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How LISA offers free money to boost pay

Phil Hollingdale

If you are looking for no cost options to boost remuneration you should consider Lifetime ISAs which can be worth £1,000 pa tax free.

Individual Savings Accounts (ISAs) are a tax efficient way of saving.  You can now invest up-to £20,000 each tax year with regular contributions or lump sum payments and access your money whenever you wish.  Any growth (capital gain), is tax free.  That’s why around 10 million adults in the UK put an average of £5,500 into an ISA each year. 

The Lifetime ISA (LISA) became available in April 2017. People who are under the age of 40 can open a LISA and save up to £4,000 per year. The Government will then top this amount up by 25%. This means that for people who save the maximum each year, the Government will give you £1,000 each year, free of tax.  You can open one if you’re between 18 and 39 years old and continue paying in and getting the 25% top up until age 50.  

 A LISA is a flexible way to save and invest for your first home or later life.  LISA funds can be put toward a deposit for a home that is worth a maximum of £450,000 in all areas of the UK or taken at age 60 to be used as retirement income.   Be warned, if you want to take money out before you're 60 and you aren't buying your first home, there's usually a 25% Government charge.

 Lifetime ISAs, as with any ISA, can only be assigned to one person, but a couple buying their first home can combine their LISAs and bonus.   The £4,000 LISA can make up part of your £20,000 annual allowance, but you only get the 25% bonus on the first £4,000.  The Government bonus doesn’t count towards your £20,000 annual limit or the £4,000 annual LISA limit.

 If you maxed out the LISA opportunity and started investing from age 18 to 50 the Government bonus is worth £32,000, plus any growth from investment.  As with other ISAs, you can choose to save in cash or invest in the stock market through stocks and shares ISAs.    Adding in the potential benefit of compound interest these amounts accumulated can be quite material.  For example, the £32,000 Government bonus could amount to c£47,000 based on a 5% annual growth rate which is fairly typical of a stocks & shares ISA over the longer term.    However, you also need to consider the risk that investments can go down as well as up and you may get back less than you put in.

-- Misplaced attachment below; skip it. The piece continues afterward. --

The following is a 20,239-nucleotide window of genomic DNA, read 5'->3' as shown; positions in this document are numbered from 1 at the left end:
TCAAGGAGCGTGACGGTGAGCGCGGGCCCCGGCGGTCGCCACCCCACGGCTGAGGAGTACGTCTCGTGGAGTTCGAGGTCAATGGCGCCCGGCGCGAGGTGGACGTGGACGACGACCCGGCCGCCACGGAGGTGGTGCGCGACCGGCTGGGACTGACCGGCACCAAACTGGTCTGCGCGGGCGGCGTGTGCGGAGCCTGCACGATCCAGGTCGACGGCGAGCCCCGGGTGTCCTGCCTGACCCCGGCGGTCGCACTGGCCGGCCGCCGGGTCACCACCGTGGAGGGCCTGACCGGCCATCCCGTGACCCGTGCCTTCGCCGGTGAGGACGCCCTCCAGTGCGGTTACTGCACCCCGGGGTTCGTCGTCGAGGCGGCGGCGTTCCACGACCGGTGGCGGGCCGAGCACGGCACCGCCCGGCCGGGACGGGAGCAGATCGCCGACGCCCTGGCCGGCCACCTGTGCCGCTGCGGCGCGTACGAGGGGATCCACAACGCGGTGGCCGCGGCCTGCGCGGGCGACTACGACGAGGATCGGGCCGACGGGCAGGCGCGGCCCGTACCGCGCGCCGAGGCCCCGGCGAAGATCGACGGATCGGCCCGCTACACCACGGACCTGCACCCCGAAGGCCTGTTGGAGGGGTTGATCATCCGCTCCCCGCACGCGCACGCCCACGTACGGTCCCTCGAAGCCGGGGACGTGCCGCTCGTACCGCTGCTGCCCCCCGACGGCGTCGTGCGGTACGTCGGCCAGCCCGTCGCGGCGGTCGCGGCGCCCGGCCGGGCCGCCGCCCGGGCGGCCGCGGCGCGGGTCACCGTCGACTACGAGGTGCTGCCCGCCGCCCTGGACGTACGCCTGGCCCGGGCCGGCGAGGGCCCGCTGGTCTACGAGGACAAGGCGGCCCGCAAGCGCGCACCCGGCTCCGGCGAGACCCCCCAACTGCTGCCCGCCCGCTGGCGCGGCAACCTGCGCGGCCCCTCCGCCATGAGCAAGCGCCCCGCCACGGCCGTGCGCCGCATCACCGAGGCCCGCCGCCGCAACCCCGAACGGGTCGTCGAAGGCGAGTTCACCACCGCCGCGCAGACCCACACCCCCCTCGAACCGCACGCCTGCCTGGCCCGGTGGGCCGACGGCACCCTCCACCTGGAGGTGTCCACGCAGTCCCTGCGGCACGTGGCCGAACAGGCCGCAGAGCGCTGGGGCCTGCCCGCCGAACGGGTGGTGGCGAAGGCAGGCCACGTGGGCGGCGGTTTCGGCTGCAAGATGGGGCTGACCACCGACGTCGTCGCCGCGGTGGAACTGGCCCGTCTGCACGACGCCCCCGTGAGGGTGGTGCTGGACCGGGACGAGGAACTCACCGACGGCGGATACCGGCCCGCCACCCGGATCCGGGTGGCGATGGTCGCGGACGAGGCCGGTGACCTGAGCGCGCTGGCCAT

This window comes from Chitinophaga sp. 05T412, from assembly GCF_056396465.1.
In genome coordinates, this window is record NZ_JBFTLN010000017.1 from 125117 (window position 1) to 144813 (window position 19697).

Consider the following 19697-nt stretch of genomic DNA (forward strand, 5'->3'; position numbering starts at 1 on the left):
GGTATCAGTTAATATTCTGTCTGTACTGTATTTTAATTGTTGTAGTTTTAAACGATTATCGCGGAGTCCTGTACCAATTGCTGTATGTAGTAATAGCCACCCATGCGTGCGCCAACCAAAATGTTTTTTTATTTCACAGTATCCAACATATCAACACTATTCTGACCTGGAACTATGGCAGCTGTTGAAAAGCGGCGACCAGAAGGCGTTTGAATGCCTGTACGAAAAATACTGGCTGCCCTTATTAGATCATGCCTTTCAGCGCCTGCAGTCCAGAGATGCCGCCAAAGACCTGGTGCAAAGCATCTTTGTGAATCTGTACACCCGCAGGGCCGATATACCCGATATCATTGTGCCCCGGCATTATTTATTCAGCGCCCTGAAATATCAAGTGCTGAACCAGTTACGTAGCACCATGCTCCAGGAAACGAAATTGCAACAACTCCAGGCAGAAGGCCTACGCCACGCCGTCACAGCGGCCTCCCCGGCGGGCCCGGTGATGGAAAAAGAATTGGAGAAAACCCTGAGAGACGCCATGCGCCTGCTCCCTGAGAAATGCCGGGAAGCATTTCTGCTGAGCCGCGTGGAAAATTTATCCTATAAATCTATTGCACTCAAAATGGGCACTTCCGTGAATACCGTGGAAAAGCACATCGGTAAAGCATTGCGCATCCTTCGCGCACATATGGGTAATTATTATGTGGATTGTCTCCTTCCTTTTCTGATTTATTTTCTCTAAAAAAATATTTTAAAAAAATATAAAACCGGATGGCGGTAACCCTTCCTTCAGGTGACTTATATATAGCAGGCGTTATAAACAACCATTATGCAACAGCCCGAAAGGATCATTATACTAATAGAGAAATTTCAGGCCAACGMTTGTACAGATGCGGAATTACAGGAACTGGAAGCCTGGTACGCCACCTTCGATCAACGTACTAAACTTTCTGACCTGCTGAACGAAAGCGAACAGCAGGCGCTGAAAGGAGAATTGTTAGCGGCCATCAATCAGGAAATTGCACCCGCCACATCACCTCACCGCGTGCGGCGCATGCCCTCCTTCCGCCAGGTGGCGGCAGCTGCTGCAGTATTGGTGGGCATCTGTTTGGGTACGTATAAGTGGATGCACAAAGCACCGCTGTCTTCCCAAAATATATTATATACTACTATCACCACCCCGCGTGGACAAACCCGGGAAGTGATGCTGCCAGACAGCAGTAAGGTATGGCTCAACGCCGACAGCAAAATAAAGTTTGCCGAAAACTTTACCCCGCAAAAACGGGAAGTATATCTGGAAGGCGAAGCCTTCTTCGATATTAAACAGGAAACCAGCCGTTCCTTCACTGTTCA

A LISA can be part of a workplace ISA, facilitating contributions via payroll deduction and with the option for employers to make contributions on behalf of employees, often done by diverting part of an employer funded pension contribution.

 With millennials predicted to make up 50% of the workforce by 2020 and 75% by 2025, any assistance in helping them get on the property ladder is likely to be well received.  With a £1,000 pa tax free bonus on offer from the Government, a LISA, or a workplace LISA, seems like a great option as an engaging employee benefit.  But as with the launch of any new financial product, you should have a clear communication strategy to ensure your employees understand all the implications of taking out a LISA especially the tax implications of withdrawing funds early and the limits on the value of properties they can purchase.

 

Phil Hollingdale, Director of Smarterly, a workplace savings provider.

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